Ottawa: The Supreme Court has ruled that Parliament cannot enact major reforms to the Senate on its own. This is setback to Harper who was trying to make the unelected upper house more democratic.
The court said Harper’s Plan B — to abolish the Senate if reform proved impossible — must win the approval of the legislatures of all 10 provinces, not just an outright majority.
Parliament has two chambers, the elected House of Commons and the Senate, whose members are named by prime ministers over the years and which rarely blocks House legislation.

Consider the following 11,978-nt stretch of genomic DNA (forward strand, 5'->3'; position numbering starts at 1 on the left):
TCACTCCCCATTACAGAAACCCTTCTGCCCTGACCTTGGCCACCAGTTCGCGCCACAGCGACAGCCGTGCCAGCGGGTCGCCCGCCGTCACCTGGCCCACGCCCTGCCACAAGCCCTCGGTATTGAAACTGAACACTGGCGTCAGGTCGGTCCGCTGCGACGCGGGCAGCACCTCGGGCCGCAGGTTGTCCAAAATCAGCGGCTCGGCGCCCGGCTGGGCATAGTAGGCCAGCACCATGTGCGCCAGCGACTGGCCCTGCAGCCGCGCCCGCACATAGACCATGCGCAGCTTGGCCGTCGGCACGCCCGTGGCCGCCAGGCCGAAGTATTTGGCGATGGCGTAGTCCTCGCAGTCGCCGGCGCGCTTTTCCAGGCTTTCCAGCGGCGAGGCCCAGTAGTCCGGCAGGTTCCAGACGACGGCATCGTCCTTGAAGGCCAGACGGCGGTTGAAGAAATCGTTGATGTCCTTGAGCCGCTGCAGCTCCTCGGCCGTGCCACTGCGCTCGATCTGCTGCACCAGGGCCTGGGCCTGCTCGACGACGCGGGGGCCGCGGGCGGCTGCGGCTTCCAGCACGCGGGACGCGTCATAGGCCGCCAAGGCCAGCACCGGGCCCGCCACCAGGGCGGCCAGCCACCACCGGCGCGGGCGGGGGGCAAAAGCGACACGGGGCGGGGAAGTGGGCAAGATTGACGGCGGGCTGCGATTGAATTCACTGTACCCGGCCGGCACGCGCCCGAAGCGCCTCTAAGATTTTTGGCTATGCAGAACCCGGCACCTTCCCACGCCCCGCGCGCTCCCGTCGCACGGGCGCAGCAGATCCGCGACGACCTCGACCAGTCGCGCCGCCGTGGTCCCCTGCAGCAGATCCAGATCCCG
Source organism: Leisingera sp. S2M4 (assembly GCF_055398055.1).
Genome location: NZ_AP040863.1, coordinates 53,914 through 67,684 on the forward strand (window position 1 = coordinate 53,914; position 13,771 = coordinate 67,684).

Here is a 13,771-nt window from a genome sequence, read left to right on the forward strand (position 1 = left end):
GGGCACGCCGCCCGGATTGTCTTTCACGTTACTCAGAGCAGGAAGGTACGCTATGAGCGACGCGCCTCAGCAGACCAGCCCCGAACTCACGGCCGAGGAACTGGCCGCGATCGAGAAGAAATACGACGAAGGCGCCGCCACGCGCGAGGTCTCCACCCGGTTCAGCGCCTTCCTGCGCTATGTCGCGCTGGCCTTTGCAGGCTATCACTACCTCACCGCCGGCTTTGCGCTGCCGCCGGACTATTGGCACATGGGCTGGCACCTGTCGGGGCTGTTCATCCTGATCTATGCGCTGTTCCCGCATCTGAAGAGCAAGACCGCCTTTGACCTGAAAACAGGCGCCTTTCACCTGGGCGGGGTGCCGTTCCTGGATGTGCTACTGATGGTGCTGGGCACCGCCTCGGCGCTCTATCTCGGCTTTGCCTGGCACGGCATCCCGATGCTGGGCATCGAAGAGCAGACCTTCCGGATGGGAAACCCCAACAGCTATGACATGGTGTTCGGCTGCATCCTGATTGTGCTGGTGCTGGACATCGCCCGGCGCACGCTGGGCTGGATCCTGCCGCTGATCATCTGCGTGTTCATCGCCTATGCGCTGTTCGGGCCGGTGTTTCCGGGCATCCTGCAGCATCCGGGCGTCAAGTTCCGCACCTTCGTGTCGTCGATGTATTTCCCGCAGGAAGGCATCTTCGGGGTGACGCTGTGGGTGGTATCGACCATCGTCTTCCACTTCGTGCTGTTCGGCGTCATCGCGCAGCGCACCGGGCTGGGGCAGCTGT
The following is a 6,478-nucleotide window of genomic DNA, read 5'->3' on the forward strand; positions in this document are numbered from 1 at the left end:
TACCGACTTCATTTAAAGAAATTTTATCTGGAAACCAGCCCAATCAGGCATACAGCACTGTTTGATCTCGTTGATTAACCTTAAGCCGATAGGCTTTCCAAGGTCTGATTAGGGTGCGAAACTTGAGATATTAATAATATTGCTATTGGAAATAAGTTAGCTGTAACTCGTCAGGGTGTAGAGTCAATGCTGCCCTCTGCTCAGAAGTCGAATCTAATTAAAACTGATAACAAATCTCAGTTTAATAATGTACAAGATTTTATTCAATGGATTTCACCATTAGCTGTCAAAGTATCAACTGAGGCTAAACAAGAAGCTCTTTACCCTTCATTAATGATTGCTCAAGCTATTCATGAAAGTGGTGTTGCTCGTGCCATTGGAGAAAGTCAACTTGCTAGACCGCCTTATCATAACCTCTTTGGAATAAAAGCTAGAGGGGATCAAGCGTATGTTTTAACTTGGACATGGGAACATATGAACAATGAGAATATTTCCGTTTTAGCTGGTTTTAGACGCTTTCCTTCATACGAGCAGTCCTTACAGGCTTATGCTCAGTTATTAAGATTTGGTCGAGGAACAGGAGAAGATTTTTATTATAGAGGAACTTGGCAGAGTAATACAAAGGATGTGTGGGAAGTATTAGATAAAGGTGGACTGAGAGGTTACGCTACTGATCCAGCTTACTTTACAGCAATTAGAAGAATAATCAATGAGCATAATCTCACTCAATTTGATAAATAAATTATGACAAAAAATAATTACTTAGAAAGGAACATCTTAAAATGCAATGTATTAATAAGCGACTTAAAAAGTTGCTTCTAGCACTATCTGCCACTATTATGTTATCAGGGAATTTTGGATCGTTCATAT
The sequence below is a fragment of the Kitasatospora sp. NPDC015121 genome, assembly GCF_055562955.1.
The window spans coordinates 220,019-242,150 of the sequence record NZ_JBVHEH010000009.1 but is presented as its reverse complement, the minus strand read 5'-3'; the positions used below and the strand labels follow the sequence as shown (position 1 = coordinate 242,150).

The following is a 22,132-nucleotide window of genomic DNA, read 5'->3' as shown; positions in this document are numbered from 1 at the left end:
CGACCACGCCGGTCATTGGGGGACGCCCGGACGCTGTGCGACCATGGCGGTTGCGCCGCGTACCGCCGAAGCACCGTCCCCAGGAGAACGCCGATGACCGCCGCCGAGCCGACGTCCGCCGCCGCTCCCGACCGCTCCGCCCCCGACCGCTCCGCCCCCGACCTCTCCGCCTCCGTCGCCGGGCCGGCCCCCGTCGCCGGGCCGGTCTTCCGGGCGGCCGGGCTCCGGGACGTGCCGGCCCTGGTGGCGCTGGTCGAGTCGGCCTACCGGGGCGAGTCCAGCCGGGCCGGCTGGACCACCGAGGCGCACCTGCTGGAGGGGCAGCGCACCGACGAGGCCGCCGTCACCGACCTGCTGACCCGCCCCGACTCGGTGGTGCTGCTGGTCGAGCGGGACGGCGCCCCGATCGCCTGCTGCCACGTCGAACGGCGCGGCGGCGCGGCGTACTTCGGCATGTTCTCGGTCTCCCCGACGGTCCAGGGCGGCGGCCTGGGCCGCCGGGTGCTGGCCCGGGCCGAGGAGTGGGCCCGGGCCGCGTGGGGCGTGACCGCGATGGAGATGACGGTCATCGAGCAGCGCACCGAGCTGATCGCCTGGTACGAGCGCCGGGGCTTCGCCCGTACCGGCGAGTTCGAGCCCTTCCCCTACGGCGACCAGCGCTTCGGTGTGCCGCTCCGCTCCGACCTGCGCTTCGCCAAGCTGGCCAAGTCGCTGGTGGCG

Pierre Poilievre, Minister of State for Democratic Reform commented on the Supreme Court’s opinion on the Senate reference. He said, “Our Government asked the Supreme Court of Canada for a legal instruction manual on how to proceed with Senate reform. Our Government has always been committed to reforming the Senate. Unfortunately, the Supreme Court has decided Parliament cannot make meaningful reforms. We will continue to do everything we can to minimize costs in the Senate and make it more transparent and accountable to Canadians. We remain committed to making the Senate a more accountable institution.”